Q:

What is the difference between living things and nonliving things?

A:

Quick Answer

Living things are made up of cells, maintain homeostasis, move, feed, grow, reproduce, respire, respond to environmental stimuli and excrete waste, while nonliving things do not have all of these characteristics. Biologists define life using a body of traits that living organisms share.

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Full Answer

Multicellular living organisms are composed of building blocks called cells. Cells form tissues, which form organs. Organs form organ systems that work to form an entire organism.

Nonliving things do not undergo homeostasis as living things do. Homeostasis is the process of maintaining the internal environment within an organism despite changes in the external environment. All living things move in some way. Plants shift their positions to keep up with the sunlight in surrounding areas. Living organisms require nutrition to survive.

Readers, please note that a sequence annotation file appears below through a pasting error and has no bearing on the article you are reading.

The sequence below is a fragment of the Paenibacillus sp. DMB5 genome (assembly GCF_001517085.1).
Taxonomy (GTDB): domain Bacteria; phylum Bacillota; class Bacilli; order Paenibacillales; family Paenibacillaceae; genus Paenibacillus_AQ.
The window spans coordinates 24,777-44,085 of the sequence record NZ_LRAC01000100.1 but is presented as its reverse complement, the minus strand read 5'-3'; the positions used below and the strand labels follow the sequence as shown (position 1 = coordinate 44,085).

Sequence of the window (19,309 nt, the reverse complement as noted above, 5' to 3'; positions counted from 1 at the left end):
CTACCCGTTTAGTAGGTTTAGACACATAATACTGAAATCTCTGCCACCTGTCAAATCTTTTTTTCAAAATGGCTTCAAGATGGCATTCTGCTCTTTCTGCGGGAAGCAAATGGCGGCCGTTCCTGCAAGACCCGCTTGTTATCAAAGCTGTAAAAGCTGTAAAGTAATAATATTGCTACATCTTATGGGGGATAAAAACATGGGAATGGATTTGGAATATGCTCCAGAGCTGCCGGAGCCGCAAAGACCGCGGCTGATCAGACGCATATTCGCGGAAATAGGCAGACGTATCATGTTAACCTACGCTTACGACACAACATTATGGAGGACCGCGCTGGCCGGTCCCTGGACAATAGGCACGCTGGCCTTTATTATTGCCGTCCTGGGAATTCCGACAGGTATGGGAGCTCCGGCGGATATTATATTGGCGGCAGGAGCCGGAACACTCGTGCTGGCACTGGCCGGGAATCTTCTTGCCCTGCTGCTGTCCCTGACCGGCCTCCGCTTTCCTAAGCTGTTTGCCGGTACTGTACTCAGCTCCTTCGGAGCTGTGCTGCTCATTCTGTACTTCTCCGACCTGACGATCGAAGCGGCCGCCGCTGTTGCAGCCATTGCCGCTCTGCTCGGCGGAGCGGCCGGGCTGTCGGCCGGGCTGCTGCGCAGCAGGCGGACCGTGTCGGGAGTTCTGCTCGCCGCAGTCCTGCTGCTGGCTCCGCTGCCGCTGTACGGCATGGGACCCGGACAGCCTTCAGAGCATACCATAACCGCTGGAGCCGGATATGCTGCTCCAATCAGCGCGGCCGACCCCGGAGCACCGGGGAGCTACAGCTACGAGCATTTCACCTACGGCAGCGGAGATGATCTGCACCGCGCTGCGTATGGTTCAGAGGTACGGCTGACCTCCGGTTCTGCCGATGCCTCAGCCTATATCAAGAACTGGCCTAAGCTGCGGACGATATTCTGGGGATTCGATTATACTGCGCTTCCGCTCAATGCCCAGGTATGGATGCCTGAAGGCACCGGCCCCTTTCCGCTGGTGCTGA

Nutrients give them the energy they need to develop. Using that energy, they grow and change. For example, a seedling sprouts into a plant, and a frog morphs into a tadpole. Eating also gives organisms energy to undergo respiration. The remains of food are expelled as waste from the living organism's body. Living things also pass on their genetic information by reproducing.

Another key difference between living and nonliving things is that living things respond to their environment. Animals become startled by loud noises and cry out if injured. However, nonliving things, such as rocks, make no response to their surroundings regardless of what occurs around them.

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